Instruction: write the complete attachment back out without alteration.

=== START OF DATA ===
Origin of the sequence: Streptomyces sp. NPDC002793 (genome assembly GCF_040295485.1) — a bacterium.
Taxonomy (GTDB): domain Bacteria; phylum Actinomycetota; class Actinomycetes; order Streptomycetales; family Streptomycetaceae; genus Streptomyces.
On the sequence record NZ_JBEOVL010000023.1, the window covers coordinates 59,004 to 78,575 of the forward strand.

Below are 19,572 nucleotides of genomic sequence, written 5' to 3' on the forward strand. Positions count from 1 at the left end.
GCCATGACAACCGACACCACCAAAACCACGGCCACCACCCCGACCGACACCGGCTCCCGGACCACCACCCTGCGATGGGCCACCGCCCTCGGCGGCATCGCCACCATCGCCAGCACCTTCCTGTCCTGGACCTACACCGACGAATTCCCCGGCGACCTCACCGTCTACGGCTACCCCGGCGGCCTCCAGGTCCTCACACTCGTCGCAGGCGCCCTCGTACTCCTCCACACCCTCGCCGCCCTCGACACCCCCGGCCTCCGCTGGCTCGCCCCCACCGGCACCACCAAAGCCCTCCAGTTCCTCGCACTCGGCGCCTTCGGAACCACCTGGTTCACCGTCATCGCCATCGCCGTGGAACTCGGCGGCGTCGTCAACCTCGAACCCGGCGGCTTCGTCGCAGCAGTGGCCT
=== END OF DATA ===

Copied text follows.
Origin of the sequence: Streptomyces sp. NPDC002793 (genome assembly GCF_040295485.1) — a bacterium.
Taxonomy (GTDB): domain Bacteria; phylum Actinomycetota; class Actinomycetes; order Streptomycetales; family Streptomycetaceae; genus Streptomyces.
On the sequence record NZ_JBEOVL010000023.1, the window covers coordinates 59,004 to 78,575 of the forward strand.

Below are 19,572 nucleotides of genomic sequence, written 5' to 3' on the forward strand. Positions count from 1 at the left end.
GCCATGACAACCGACACCACCAAAACCACGGCCACCACCCCGACCGACACCGGCTCCCGGACCACCACCCTGCGATGGGCCACCGCCCTCGGCGGCATCGCCACCATCGCCAGCACCTTCCTGTCCTGGACCTACACCGACGAATTCCCCGGCGACCTCACCGTCTACGGCTACCCCGGCGGCCTCCAGGTCCTCACACTCGTCGCAGGCGCCCTCGTACTCCTCCACACCCTCGCCGCCCTCGACACCCCCGGCCTCCGCTGGCTCGCCCCCACCGGCACCACCAAAGCCCTCCAGTTCCTCGCACTCGGCGCCTTCGGAACCACCTGGTTCACCGTCATCGCCATCGCCGTGGAACTCGGCGGCGTCGTCAACCTCGAACCCGGCGGCTTCGTCGCAGCAGTGGCCT